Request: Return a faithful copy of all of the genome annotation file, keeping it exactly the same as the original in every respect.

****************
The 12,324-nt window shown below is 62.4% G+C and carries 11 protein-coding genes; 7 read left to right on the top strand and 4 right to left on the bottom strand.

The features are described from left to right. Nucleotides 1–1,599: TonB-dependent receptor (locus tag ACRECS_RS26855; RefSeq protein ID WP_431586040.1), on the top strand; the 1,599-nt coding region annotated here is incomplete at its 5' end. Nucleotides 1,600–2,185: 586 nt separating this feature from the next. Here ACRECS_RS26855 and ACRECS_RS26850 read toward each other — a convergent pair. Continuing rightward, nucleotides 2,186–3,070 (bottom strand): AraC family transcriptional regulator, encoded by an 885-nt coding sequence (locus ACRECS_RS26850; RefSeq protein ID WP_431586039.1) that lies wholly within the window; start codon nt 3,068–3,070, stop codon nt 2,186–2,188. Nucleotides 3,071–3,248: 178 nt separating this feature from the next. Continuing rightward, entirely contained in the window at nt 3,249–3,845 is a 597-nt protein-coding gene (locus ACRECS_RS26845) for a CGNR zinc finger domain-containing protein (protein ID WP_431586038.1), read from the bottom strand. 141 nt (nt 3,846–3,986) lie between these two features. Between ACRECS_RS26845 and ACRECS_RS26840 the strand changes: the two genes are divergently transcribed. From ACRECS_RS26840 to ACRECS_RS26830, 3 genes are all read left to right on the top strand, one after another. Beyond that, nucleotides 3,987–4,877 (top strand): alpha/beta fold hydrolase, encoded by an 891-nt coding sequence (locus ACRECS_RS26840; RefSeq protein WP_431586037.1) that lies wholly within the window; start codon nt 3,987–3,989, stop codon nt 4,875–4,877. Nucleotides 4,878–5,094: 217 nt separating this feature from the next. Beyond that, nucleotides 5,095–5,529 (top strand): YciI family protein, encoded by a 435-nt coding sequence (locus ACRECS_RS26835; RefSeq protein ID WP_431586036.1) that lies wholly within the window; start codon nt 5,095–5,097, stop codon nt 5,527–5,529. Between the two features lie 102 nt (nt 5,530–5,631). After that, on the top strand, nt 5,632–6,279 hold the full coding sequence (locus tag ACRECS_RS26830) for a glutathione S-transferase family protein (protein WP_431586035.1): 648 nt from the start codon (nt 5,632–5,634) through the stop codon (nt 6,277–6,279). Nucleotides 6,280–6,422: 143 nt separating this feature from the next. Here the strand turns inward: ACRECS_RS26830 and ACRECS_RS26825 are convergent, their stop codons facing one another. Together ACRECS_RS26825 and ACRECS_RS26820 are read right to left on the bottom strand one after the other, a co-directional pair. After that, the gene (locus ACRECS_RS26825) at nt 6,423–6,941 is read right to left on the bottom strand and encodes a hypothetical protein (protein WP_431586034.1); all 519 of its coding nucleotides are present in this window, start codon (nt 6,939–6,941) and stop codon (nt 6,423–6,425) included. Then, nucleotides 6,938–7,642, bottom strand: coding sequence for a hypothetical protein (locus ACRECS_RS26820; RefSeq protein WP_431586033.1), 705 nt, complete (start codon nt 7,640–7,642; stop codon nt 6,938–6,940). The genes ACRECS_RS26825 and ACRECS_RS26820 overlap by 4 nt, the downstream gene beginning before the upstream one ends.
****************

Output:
The 12,324-nt window shown below is 62.4% G+C and carries 11 protein-coding genes; 7 read left to right on the top strand and 4 right to left on the bottom strand.

The features are described from left to right. Nucleotides 1–1,599: TonB-dependent receptor (locus tag ACRECS_RS26855; RefSeq protein ID WP_431586040.1), on the top strand; the 1,599-nt coding region annotated here is incomplete at its 5' end. Nucleotides 1,600–2,185: 586 nt separating this feature from the next. Here ACRECS_RS26855 and ACRECS_RS26850 read toward each other — a convergent pair. Continuing rightward, nucleotides 2,186–3,070 (bottom strand): AraC family transcriptional regulator, encoded by an 885-nt coding sequence (locus ACRECS_RS26850; RefSeq protein ID WP_431586039.1) that lies wholly within the window; start codon nt 3,068–3,070, stop codon nt 2,186–2,188. Nucleotides 3,071–3,248: 178 nt separating this feature from the next. Continuing rightward, entirely contained in the window at nt 3,249–3,845 is a 597-nt protein-coding gene (locus ACRECS_RS26845) for a CGNR zinc finger domain-containing protein (protein ID WP_431586038.1), read from the bottom strand. 141 nt (nt 3,846–3,986) lie between these two features. Between ACRECS_RS26845 and ACRECS_RS26840 the strand changes: the two genes are divergently transcribed. From ACRECS_RS26840 to ACRECS_RS26830, 3 genes are all read left to right on the top strand, one after another. Beyond that, nucleotides 3,987–4,877 (top strand): alpha/beta fold hydrolase, encoded by an 891-nt coding sequence (locus ACRECS_RS26840; RefSeq protein WP_431586037.1) that lies wholly within the window; start codon nt 3,987–3,989, stop codon nt 4,875–4,877. Nucleotides 4,878–5,094: 217 nt separating this feature from the next. Beyond that, nucleotides 5,095–5,529 (top strand): YciI family protein, encoded by a 435-nt coding sequence (locus ACRECS_RS26835; RefSeq protein ID WP_431586036.1) that lies wholly within the window; start codon nt 5,095–5,097, stop codon nt 5,527–5,529. Between the two features lie 102 nt (nt 5,530–5,631). After that, on the top strand, nt 5,632–6,279 hold the full coding sequence (locus tag ACRECS_RS26830) for a glutathione S-transferase family protein (protein WP_431586035.1): 648 nt from the start codon (nt 5,632–5,634) through the stop codon (nt 6,277–6,279). Nucleotides 6,280–6,422: 143 nt separating this feature from the next. Here the strand turns inward: ACRECS_RS26830 and ACRECS_RS26825 are convergent, their stop codons facing one another. Together ACRECS_RS26825 and ACRECS_RS26820 are read right to left on the bottom strand one after the other, a co-directional pair. After that, the gene (locus ACRECS_RS26825) at nt 6,423–6,941 is read right to left on the bottom strand and encodes a hypothetical protein (protein WP_431586034.1); all 519 of its coding nucleotides are present in this window, start codon (nt 6,939–6,941) and stop codon (nt 6,423–6,425) included. Then, nucleotides 6,938–7,642, bottom strand: coding sequence for a hypothetical protein (locus ACRECS_RS26820; RefSeq protein WP_431586033.1), 705 nt, complete (start codon nt 7,640–7,642; stop codon nt 6,938–6,940). The genes ACRECS_RS26825 and ACRECS_RS26820 overlap by 4 nt, the downstream gene beginning before the upstream one ends.